Posts made by Sylvia Currie


Welcome to Footprints of Emergence.

About this seminar

This seminar is an exploration and discussion of how learning does (or does not) take place in complex learning environments, such as open online courses, and how this interacts with learning design.

To do this we will share our past and current research into emergent learning, which has been published in two papers. In particular, we will explain and discuss the framework we have developed for ‘complex’ learning environments – Footprints of Emergence.  

This framework enables learners and learning designers to articulate, map out, and reflect on critical aspects of learning in open, emergent learning events, both individually and collaboratively and results in visualisations of the learning experience – see the Footprints of Emergence open wiki for examples of learner experience footprints.

There are two webinars scheduled as part of this 2-week seminar discussion. They will take place in the SCoPE Blackboard Collaborate Room:

  1. Tuesday, 19 November 18:00 GMT 

    We will introduce ourselves and discuss what emergent learning is and the progress of our research. This will be followed by asynchronous discussion in the forum, where we can discuss further questions and any issues arising from the webinar.

  2. Tuesday, 26 November 18:00 GMT 

    This webinar will focus on drawing footprints of emergence and a discussion of the critical factors, which we use to describe and map out the learning experience. We will encourage all participants to draw their own footprints. In the following asynchronous discussion forum, we hope that you will share your footprints, so that we can critically reflect on the approach, and methodology, in order to improve it and to continue to make it accessible, available and relevant to the broader research and design community.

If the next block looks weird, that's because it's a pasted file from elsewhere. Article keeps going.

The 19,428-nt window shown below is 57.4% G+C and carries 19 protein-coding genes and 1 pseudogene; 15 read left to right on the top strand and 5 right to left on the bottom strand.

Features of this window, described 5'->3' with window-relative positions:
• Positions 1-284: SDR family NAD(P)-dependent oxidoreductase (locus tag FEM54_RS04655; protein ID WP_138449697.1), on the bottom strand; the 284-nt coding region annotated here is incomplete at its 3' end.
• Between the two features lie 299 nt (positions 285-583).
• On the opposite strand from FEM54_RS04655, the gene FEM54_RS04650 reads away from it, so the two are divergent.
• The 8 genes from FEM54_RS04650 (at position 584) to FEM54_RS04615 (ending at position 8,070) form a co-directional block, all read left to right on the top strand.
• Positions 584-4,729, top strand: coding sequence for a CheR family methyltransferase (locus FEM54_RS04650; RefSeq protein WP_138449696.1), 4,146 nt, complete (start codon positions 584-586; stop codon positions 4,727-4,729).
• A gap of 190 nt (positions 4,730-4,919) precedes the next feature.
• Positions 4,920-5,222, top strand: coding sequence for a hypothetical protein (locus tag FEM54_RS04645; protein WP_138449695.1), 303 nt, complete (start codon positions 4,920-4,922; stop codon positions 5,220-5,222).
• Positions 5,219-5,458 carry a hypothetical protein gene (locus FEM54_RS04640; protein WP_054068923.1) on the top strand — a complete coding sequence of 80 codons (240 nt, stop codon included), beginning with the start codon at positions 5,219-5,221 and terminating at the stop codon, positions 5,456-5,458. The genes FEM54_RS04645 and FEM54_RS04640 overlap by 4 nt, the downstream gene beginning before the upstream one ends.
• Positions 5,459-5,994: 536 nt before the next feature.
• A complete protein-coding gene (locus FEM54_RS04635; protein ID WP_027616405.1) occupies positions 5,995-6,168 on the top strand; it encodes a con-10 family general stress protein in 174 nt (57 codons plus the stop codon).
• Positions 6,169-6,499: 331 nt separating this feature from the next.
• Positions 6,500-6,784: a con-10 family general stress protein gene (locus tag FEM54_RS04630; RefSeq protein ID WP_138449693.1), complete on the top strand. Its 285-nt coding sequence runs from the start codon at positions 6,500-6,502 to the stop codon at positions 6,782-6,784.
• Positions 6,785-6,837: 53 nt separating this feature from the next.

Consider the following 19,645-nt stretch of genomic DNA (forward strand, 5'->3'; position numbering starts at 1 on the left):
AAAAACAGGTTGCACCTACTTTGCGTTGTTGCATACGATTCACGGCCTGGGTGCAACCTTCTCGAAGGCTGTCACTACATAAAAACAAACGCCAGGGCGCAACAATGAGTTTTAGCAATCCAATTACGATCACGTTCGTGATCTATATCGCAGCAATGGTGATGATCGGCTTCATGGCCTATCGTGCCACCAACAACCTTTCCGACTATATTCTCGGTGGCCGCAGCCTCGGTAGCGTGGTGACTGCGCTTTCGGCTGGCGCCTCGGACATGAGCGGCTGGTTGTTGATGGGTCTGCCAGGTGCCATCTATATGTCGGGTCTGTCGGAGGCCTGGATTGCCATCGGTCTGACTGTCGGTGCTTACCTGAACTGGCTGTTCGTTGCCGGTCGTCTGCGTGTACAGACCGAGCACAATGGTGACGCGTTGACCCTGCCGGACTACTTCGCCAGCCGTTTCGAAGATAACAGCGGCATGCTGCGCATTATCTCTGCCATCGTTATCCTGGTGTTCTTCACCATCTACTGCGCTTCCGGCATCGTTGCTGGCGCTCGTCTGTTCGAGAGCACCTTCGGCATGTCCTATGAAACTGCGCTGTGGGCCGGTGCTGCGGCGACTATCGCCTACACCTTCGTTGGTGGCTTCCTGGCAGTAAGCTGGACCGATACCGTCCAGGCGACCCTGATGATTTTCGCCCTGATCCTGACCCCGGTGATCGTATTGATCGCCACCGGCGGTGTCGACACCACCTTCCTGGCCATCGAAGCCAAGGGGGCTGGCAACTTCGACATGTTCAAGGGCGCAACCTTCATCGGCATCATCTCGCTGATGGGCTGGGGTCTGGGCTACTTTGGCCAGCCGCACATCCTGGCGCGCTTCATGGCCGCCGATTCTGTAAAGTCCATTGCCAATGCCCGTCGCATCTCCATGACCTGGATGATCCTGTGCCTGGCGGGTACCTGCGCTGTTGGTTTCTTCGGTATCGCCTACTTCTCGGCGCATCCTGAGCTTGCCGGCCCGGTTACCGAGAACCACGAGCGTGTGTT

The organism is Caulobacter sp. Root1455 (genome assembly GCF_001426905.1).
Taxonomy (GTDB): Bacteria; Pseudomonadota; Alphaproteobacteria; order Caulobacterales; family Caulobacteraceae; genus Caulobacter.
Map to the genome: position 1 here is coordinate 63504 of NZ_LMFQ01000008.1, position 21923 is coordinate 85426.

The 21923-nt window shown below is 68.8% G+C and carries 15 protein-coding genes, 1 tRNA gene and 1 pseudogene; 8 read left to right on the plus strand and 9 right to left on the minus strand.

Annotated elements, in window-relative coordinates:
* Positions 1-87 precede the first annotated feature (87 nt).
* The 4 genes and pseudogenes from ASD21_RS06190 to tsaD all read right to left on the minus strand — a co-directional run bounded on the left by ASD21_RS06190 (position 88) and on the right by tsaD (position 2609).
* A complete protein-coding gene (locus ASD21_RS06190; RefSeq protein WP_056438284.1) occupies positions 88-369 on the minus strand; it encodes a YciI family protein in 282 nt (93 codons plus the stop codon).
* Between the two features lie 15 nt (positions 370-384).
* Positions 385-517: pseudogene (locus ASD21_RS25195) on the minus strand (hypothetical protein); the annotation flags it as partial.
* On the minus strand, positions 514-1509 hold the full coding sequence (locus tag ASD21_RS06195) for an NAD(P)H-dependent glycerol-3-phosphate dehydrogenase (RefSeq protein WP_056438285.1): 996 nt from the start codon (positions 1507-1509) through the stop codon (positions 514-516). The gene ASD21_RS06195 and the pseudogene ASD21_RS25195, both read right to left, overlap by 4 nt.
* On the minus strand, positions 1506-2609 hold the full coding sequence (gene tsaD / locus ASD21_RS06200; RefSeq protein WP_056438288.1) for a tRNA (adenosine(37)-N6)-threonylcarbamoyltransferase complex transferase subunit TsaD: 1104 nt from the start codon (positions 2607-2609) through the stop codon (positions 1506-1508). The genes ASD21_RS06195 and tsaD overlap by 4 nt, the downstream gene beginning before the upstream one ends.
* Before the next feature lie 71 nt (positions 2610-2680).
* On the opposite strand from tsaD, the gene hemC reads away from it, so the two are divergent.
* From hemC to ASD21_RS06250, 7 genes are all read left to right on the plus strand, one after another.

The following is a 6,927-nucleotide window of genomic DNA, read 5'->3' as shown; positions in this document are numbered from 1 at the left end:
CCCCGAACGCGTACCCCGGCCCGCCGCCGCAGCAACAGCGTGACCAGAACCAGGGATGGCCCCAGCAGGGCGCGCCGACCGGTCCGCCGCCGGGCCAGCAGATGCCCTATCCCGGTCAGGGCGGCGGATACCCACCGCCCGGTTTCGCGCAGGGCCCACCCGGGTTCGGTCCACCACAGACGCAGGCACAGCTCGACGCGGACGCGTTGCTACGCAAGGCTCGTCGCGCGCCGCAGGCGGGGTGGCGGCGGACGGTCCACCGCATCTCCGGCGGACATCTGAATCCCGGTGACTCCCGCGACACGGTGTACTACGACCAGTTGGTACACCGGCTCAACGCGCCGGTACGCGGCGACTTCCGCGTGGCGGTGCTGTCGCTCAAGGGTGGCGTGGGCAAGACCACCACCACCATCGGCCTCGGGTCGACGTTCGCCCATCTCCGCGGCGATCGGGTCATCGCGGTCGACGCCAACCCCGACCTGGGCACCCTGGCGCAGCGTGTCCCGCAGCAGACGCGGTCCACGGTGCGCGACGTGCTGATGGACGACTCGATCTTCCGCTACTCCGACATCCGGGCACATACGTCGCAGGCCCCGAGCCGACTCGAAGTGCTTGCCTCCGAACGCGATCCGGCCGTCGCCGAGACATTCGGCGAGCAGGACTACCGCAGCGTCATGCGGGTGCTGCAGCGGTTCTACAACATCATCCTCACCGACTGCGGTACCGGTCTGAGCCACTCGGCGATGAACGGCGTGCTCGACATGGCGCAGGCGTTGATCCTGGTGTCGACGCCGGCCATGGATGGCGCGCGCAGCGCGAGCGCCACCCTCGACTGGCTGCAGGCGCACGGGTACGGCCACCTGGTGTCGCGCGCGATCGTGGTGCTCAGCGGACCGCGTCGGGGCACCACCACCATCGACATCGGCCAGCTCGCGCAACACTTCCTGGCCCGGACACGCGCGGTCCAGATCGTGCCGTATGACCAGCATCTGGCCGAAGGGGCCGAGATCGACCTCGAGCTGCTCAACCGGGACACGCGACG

About our facilitators

Roy Williams is an academic, designer, facilitator and researcher, responsible for e-assessment, e-learning, and research in the Dept. of Mathematics and the School of Computing at the University of Portsmouth, UK, and an Honorary Research Fellow at the University of Kwa-Zulu Natal (South Africa). More about Roy... 

Jenny Mackness is an independent education consultant and researcher, based in the UK, who specialises in designing, authoring and facilitating online learning programmes for national and international markets, and researching open online learning. She has participated in many MOOCs and worked with a team to design and run one of the UK’s first MOOCs (FSLT12). More about Jenny...

Simon Gumtau Simone is a visual communication designer specialising in interactive media design, and an academic lecturer and researcher. More about Simone...

Participating in SCoPE Seminars

SCoPE seminars are free and open to the public, and registration is not required. You are welcome to come and go according to your schedule and interests. To contribute you will need to create an account on the SCoPE site -- a quick process. Are you new to SCoPE or wondering how to manage your participation? Check this resource.

If you have any questions about participating in SCoPE don't hesitate to ask here in the forum, or get in touch with me directly:

Sylvia Currie 
+1 250-318-2907

(edited post 19 Nov, 2013 to correct date of second webinar sjc)


Reminder! The first Footprints of Emergence webinar takes place tomorrow!

WhenTuesday, 19 November 18:00 GMT, 10:00 PST

WhereSCoPE Blackboard Collaborate Room:

What: We will discuss what emergent learning is and the progress of our research. This will be followed by asynchronous discussion in the forum, where we can discuss further questions and any issues arising from the webinar.

How to prepare:

  • If you are new to Blackboard Collaborate check that your equipment is ready ahead of the session.
  • Plan to join a few minutes prior to the start of the event.
  • Enter your full name when prompted.

Note: You may enter the Blackboard Collaborate room at any time to ensure there are no technical issues. 

This is an open invitation so please spread the word!